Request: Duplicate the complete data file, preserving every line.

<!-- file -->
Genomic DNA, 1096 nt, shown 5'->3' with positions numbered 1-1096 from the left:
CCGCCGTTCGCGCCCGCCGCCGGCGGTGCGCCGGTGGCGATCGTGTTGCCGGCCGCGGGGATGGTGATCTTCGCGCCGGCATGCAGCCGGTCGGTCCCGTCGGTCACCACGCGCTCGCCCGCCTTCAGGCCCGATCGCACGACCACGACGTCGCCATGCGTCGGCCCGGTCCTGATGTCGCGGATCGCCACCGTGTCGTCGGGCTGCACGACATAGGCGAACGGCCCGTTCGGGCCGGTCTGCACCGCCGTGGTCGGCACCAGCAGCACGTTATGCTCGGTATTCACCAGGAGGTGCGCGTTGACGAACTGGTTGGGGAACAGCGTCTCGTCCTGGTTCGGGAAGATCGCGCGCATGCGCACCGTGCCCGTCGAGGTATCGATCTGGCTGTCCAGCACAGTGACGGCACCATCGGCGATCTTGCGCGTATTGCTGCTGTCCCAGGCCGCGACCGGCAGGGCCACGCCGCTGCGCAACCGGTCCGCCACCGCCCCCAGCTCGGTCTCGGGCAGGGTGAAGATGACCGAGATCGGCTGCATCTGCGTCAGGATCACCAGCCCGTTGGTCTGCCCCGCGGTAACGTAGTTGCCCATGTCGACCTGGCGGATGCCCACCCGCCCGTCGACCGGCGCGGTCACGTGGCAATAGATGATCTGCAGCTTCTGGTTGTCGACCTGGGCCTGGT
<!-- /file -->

Genomic DNA, 1096 nt, shown 5'->3' with positions numbered 1-1096 from the left:
CCGCCGTTCGCGCCCGCCGCCGGCGGTGCGCCGGTGGCGATCGTGTTGCCGGCCGCGGGGATGGTGATCTTCGCGCCGGCATGCAGCCGGTCGGTCCCGTCGGTCACCACGCGCTCGCCCGCCTTCAGGCCCGATCGCACGACCACGACGTCGCCATGCGTCGGCCCGGTCCTGATGTCGCGGATCGCCACCGTGTCGTCGGGCTGCACGACATAGGCGAACGGCCCGTTCGGGCCGGTCTGCACCGCCGTGGTCGGCACCAGCAGCACGTTATGCTCGGTATTCACCAGGAGGTGCGCGTTGACGAACTGGTTGGGGAACAGCGTCTCGTCCTGGTTCGGGAAGATCGCGCGCATGCGCACCGTGCCCGTCGAGGTATCGATCTGGCTGTCCAGCACAGTGACGGCACCATCGGCGATCTTGCGCGTATTGCTGCTGTCCCAGGCCGCGACCGGCAGGGCCACGCCGCTGCGCAACCGGTCCGCCACCGCCCCCAGCTCGGTCTCGGGCAGGGTGAAGATGACCGAGATCGGCTGCATCTGCGTCAGGATCACCAGCCCGTTGGTCTGCCCCGCGGTAACGTAGTTGCCCATGTCGACCTGGCGGATGCCCACCCGCCCGTCGACCGGCGCGGTCACGTGGCAATAGATGATCTGCAGCTTCTGGTTGTCGACCTGGGCCTGGT